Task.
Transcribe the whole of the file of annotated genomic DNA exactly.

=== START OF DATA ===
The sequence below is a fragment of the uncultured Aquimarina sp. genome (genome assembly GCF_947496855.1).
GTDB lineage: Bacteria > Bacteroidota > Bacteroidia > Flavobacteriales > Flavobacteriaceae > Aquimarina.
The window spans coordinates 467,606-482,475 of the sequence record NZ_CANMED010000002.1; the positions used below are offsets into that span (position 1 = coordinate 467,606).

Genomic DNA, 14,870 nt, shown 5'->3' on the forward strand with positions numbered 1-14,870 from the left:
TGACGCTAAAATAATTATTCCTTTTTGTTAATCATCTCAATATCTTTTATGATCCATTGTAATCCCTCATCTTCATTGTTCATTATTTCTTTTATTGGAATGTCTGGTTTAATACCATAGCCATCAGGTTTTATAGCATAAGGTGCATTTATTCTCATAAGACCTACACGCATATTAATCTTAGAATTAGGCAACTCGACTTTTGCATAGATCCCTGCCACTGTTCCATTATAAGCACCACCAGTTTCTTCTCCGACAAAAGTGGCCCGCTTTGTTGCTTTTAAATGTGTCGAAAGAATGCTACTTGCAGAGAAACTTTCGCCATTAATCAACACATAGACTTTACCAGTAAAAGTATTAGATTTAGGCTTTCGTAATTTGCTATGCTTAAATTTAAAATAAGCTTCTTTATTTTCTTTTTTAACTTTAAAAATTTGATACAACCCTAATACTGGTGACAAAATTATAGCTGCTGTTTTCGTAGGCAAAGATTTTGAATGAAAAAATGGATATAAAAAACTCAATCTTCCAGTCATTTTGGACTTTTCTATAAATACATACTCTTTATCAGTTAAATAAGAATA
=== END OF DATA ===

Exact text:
The sequence below is a fragment of the uncultured Aquimarina sp. genome (genome assembly GCF_947496855.1).
GTDB lineage: Bacteria > Bacteroidota > Bacteroidia > Flavobacteriales > Flavobacteriaceae > Aquimarina.
The window spans coordinates 467,606-482,475 of the sequence record NZ_CANMED010000002.1; the positions used below are offsets into that span (position 1 = coordinate 467,606).

Genomic DNA, 14,870 nt, shown 5'->3' on the forward strand with positions numbered 1-14,870 from the left:
TGACGCTAAAATAATTATTCCTTTTTGTTAATCATCTCAATATCTTTTATGATCCATTGTAATCCCTCATCTTCATTGTTCATTATTTCTTTTATTGGAATGTCTGGTTTAATACCATAGCCATCAGGTTTTATAGCATAAGGTGCATTTATTCTCATAAGACCTACACGCATATTAATCTTAGAATTAGGCAACTCGACTTTTGCATAGATCCCTGCCACTGTTCCATTATAAGCACCACCAGTTTCTTCTCCGACAAAAGTGGCCCGCTTTGTTGCTTTTAAATGTGTCGAAAGAATGCTACTTGCAGAGAAACTTTCGCCATTAATCAACACATAGACTTTACCAGTAAAAGTATTAGATTTAGGCTTTCGTAATTTGCTATGCTTAAATTTAAAATAAGCTTCTTTATTTTCTTTTTTAACTTTAAAAATTTGATACAACCCTAATACTGGTGACAAAATTATAGCTGCTGTTTTCGTAGGCAAAGATTTTGAATGAAAAAATGGATATAAAAAACTCAATCTTCCAGTCATTTTGGACTTTTCTATAAATACATACTCTTTATCAGTTAAATAAGAATA